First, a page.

Universal Credit is an attack on disabled students

Before this summer, Employment Support Allowance (ESA) was a lifeline for many disabled students. Those receiving Disability Living Allowance and Personal Independence Payments were automatically treated as having a limited capability to work, and could claim ESA as a top up to the student loan, helping them to manage the additional costs that living with a disability creates.

In August, the Conservative government began replacing ESA with a version of Universal Credit (UC) that refuses to provide disabled students with the support essential for them to attend university. Universal Credit, which currently only exists in certain parts of the country, is not automatically eligible to students on DSA or PIP. Instead, students are required to prove that they are eligible through a Work Capability Assessment (WCA).

The cruel and bizzare twist to this, and the thing that makes UC so harmful, is that students living in UC areas are barred from undertaking these assessments. As Ken Butler, Disability Rights UK’s welfare adviser, has summed this up: “They cannot be entitled to universal credit unless they have a WCA but they cannot have a WCA unless they are entitled to universal credit”.

Disabled students are being forced into a senseless ‘postcode lottery’, in which the place they choose to live and study affects their ability to study at all. No prospective student should have to make their decision about what university they will attend based on whether they will be able to survive in that particular area. The legislation reveals the cruelty behind the austerity currently being imposed on the most vulnerable; this government is creating structures that target disabled students directly, all but barring them from accessing higher education.

Before the Universal Credit was introduced, the percentage of disabled people with a university degree was 16 per cent, compared to 30 per cent for those without disabilities. It is beyond doubt that this new legislation will see that number diminishing.

While education for education’s sake should be equally accessible to disabled people, it should be acknowledged that university is also often a means to an end. Possessing a university degree undeniably increases the likelihood of a relatively well-paid job relevant to one’s interests and abilities. In making university a near impossibility for some disabled people, the government is also reducing their chances of attaining higher employment. As well as denying students their right to education, they are setting in motion a cycle which will leave those with disabilities less able to support themselves in the future.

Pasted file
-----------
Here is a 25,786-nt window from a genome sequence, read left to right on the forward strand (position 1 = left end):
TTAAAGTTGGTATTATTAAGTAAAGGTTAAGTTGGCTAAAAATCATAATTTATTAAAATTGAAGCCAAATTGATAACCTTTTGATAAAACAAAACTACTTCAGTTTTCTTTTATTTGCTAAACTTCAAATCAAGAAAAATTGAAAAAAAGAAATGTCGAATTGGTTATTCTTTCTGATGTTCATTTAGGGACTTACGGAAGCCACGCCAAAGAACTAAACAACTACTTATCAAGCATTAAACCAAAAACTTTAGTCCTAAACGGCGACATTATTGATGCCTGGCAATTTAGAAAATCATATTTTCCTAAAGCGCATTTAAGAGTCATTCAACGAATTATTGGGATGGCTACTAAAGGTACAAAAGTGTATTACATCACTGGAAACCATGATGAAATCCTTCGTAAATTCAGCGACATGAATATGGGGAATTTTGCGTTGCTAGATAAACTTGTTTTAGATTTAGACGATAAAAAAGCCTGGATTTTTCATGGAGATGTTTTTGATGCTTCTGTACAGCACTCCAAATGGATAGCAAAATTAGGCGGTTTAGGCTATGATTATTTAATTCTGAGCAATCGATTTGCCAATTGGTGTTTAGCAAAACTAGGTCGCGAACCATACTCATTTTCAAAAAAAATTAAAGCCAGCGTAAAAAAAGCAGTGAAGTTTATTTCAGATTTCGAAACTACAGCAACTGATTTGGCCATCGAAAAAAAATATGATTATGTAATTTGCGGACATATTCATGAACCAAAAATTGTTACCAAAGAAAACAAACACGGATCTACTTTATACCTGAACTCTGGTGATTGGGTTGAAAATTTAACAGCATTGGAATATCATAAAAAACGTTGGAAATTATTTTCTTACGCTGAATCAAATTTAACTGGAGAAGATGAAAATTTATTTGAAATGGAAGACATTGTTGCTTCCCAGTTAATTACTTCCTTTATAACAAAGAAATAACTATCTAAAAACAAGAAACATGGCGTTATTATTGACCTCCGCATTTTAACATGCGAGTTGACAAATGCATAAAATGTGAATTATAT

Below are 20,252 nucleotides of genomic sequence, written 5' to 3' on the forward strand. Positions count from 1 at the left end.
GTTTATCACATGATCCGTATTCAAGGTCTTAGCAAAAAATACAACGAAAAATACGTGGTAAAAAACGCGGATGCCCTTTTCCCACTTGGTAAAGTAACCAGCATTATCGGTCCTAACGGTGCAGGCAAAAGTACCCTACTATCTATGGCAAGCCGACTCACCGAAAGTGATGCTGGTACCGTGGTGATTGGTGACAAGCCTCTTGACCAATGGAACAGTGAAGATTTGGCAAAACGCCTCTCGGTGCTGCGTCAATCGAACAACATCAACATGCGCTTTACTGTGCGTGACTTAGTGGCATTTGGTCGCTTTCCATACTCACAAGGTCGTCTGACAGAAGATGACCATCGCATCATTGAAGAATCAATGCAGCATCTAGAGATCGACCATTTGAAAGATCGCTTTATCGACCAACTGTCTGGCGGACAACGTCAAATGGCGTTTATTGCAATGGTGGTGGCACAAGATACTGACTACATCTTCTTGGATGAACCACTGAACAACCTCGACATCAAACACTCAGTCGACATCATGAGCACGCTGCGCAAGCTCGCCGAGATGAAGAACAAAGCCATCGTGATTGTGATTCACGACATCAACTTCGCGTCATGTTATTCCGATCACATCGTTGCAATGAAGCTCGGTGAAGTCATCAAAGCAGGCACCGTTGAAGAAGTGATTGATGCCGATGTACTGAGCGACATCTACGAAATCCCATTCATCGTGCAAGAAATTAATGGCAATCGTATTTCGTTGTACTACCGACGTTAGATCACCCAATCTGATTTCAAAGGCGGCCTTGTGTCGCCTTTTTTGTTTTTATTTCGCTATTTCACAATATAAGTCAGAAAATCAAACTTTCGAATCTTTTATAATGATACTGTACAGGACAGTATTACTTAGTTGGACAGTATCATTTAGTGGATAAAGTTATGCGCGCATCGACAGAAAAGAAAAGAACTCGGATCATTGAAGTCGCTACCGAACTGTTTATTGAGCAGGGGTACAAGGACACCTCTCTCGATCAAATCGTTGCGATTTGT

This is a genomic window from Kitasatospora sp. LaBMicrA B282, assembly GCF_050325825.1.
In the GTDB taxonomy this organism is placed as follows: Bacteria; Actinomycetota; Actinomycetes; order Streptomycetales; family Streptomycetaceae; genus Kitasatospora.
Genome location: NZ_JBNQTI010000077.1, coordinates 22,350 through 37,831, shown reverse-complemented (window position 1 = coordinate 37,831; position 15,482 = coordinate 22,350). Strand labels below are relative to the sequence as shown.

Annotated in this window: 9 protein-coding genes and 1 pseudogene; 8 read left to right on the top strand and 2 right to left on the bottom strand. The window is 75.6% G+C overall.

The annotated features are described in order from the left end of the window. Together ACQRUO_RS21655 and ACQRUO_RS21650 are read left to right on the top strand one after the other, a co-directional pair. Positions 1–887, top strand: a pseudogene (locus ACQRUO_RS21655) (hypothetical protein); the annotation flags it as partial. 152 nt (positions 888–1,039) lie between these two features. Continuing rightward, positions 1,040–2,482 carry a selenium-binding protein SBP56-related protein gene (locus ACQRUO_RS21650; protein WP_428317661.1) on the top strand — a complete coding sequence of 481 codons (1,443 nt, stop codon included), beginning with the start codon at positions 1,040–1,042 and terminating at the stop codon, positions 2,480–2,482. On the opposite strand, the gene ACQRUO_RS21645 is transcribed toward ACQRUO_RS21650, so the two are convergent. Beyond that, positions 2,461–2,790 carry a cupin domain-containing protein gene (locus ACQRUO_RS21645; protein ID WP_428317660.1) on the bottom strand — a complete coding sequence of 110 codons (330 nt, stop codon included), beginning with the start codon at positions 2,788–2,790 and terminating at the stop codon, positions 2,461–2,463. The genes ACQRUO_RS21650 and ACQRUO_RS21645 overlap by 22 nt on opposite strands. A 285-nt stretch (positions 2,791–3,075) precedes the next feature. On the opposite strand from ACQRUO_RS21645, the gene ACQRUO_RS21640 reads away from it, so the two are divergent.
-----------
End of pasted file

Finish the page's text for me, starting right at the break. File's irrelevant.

This government’s policies are reducing the quality of life for disabled people, starting with students. In doing so, they are forcing disabled people into further dependence, and laying the ground for the perpetuation of the false distinction between the deserving and undeserving poor that the Conservatives thrive from.

What is perhaps most startling about this legislation is the lack of attention it has been given. Despite Disability Rights UK campaigning hard over the summer to ensure that all disabled full-time students are eligible for Universal Credit, it was hardly touched by the national press, with left and right-leaning publications remaining equally quiet on the issue. The injustices faced everyday by disabled people are never afforded the attention they deserve.

We cannot stay quiet while the Conservatives continue to systematically and knowingly chip away at the opportunities and quality of life of disabled people in this country. All students should expect to receive the support they need, and being disabled should not be a barrier to accessing education or a skilled, well-paid job.

Image : Sholeh via flikr

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